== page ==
Mac users have been captivated by the idea of super high-resolution screens on their favorite Apple product for a long time. Since the preview build of OS X Lion dropped early last year and evidence of HiDPI modes appeared, this anticipation has only grown.
These ‘Retina’ Macs would offer crisper visuals for the OS, as well as for any applications upgraded with ‘@2x’ graphics by their developers. Now, some people are taking signs of HiDPI in Mac OS X 10.7.3, along with the iPad 3’s likely adoption of a Retina display as indications that we may see super hi-res Macs this year.
So. Much. Tech.
Some of the biggest names in tech are coming to TNW Conference in Amsterdam this May.
We’ll refer to these high resolutions Mac screens as ‘Retina’ displays, although the definitions of that can be challenged because they will have such widely varying viewing distances. A future 27″ Apple Thunderbolt display might pack a QFHD display with a resolution of 3840×2160 pixels (4K), a huge jump over the current model’s 2560×1440 with over double the pixel count, while staying within the max resolution of dual-link DVI.
Since Lion went out of beta and into official release, HiDPI modes were impossible to experience outside of installing Apple’s Mac development platform Xcode. If you had it installed, you could use the Quartz Debug mode to enable HiDPI settings in the OS X Display Settings control panel.
These HiDPI settings are how you will run OS X on newer monitors with gigantic resolutions and not have all of the graphic elements of apps look insanely tiny. Eventually, developers will upgrade their apps to run at higher native resolutions and use of them will fade.
But with the recent release of OS X 10.7.3 to the public, some folks have been experiencing having those HiDPI modes accessible even without Xcode installed or any special procedures. Some of these were collated well by John Gruber at Daring Fireball on Monday. Marc Edwards of Bjango noticed a new look for cursors in 10.7.3 that actually turned out to be higher-resolution as well as redesigned.
Specifically, the fact that some people, whose computers had never had Xcode installed on them, were having their machines reboot with HiDPI modes accessible, is a dead giveaway that Apple is definitely preparing OS X for higher res screens. Indeed, Apple isn’t the only company prepping for this, as Microsoft has warned developers to prepare their Windows 8 apps for high-res monitors.
This isn’t the only bit of supporting evidence for high-resolution Macs either. There is also the fact that the iPad 3 is strongly rumored to have a Retina display running at 2048×1536. This creates a huge problem for any developers who want to make applications for this new native resolution and still see the app at a 1:1 ratio on their monitors while creating it, as it literally creates an image bigger than the biggest Mac monitor can hold on screen.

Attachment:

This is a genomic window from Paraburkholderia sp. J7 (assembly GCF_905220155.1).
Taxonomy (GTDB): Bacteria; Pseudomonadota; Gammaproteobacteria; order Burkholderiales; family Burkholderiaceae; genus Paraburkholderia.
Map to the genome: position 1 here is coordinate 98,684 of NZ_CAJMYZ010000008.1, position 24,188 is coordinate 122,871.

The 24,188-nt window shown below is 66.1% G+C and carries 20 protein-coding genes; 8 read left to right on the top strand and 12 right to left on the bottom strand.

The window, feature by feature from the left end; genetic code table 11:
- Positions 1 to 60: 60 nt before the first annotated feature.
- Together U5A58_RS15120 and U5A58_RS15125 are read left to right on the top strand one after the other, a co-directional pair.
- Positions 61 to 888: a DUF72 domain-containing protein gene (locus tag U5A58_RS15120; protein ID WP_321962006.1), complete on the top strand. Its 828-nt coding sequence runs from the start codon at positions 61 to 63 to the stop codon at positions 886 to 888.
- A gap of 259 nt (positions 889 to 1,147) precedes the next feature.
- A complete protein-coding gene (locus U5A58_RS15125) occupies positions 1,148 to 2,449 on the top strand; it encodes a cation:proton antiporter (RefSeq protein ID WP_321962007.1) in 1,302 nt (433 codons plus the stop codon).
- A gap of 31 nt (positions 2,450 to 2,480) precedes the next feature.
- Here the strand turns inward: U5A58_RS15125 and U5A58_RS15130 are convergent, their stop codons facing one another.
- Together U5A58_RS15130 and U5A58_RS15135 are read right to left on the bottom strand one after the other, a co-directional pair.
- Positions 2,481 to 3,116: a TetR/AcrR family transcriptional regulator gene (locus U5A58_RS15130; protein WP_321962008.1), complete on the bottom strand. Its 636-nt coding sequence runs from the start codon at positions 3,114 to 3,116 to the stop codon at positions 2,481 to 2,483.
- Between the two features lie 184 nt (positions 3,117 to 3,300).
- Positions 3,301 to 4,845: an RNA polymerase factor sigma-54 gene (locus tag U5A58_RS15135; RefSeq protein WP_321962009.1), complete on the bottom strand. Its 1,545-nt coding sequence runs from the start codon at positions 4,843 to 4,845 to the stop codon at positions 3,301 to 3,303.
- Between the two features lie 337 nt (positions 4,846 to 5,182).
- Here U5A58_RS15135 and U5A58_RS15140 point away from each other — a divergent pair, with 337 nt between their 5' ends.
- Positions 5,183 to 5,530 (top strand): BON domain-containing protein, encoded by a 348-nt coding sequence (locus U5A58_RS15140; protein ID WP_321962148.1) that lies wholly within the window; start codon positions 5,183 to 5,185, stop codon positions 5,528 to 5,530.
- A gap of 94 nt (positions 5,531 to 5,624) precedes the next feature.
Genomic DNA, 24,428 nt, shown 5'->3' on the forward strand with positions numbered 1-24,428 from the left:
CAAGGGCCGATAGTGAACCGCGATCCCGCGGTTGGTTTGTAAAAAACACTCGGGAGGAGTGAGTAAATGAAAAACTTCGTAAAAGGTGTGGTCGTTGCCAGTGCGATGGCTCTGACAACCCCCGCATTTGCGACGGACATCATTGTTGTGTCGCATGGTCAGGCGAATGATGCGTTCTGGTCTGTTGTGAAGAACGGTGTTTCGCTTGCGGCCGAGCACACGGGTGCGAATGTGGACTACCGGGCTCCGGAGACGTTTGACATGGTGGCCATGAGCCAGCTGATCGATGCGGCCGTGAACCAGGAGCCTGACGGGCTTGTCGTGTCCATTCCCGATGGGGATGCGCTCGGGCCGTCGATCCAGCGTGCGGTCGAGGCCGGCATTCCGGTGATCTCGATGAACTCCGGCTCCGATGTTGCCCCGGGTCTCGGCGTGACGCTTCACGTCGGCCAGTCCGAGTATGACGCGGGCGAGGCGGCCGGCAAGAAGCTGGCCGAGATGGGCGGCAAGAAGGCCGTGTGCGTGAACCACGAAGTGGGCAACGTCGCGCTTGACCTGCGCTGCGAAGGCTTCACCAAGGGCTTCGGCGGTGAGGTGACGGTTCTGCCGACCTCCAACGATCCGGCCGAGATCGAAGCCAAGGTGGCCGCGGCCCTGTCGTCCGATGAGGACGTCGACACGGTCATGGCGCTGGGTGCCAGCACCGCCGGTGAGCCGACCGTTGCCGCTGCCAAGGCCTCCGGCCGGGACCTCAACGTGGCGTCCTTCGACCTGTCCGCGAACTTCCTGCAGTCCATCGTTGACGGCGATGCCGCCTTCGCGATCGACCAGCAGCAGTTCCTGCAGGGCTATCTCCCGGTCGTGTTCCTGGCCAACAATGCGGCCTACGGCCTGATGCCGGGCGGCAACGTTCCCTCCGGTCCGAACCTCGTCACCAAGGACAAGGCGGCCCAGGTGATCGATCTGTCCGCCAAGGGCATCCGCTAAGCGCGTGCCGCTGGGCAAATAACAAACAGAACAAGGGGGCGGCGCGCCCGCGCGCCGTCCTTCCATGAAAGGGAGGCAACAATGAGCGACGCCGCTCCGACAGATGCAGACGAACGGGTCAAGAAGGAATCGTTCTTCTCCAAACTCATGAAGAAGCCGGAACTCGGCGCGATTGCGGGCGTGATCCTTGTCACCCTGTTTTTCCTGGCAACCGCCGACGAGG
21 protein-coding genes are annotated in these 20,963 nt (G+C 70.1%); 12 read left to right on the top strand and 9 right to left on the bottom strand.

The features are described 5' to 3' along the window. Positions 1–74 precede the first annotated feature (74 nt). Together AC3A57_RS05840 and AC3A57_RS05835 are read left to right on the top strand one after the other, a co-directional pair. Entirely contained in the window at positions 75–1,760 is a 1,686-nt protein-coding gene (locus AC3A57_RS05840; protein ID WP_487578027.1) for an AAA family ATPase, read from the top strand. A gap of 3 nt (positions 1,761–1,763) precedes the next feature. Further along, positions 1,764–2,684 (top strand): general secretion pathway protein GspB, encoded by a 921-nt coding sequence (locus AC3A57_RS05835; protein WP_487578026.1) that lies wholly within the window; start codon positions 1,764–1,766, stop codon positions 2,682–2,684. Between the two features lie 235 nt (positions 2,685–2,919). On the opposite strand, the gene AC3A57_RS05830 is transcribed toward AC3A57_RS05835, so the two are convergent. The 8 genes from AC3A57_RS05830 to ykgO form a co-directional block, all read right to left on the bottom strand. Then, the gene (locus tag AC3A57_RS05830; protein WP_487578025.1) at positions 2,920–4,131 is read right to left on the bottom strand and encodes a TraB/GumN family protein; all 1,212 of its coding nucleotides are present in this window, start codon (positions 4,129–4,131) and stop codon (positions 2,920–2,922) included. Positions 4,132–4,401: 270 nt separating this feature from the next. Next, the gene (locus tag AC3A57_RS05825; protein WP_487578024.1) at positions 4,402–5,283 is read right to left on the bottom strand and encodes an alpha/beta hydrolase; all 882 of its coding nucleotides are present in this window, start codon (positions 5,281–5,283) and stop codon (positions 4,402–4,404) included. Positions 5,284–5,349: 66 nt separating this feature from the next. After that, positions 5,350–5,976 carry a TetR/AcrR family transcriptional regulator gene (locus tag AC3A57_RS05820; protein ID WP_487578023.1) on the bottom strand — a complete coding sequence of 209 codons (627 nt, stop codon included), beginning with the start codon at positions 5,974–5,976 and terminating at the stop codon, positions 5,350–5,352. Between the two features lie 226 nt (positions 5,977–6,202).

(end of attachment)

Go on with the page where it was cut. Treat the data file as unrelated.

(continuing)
iOS developer David Smith created this great chart to illustrate the problem:
You’ll notice that an iPad 3 in portrait mode would be 608 pixels taller than the biggest display Apple makes. This means that developers and designers will be forced to run OS X in a HiDPI mode on hardware that natively supports the full iPad 3 resolution in order to avoid artificially shrinking the native pixel count of the app they may be building.
A 3840×2160 pixel display would over double the pixels, have plenty of room for a 2048×1526 app mockup image and be easier to pack into a MacBook sized screen. In order to offer developers the ability to craft pixel-perfect apps for the iPad 3, the signs are pointing to the fact that Apple might begin offering Retina display equipped Macs soon.
But the pricing and panel display concerns can’t just be laughed off. Sharp, a regular Apple partner, has only begun to ship panels at these resolutions and those are huge in physical size, 60″ and above. 4K panels are also prohibitively expensive, with some TVs packing these displays clocking in at over $11,000 for a 55″.
This means that all of Apple’s preparation for high-res Macs in the future can’t necessarily be taken as a harbinger of a 2012 release. I mean, if any company has the insane command over its supply chain and enough clout to torsion the economies of scale in a way that allows it access to 4K panels affordable enough to shove into iMacs and MacBooks, it’s Apple. But it still can’t work miracles.
Indications from Apple’s OS are nothing new when it comes to ‘predicting’ high resolution displays in Macs. But if Apple cut a deal with Sharp to supply Retina displays for the iPad 3 then I definitely wouldn’t put it past them to have used that leverage to score an impossible price on panels for its Mac lineup.
At this point, Retina Macs are an inevitability, but whether they will show up in 2012 remains a mystery. One that many developers and designers are hoping will be solved sooner, rather than later.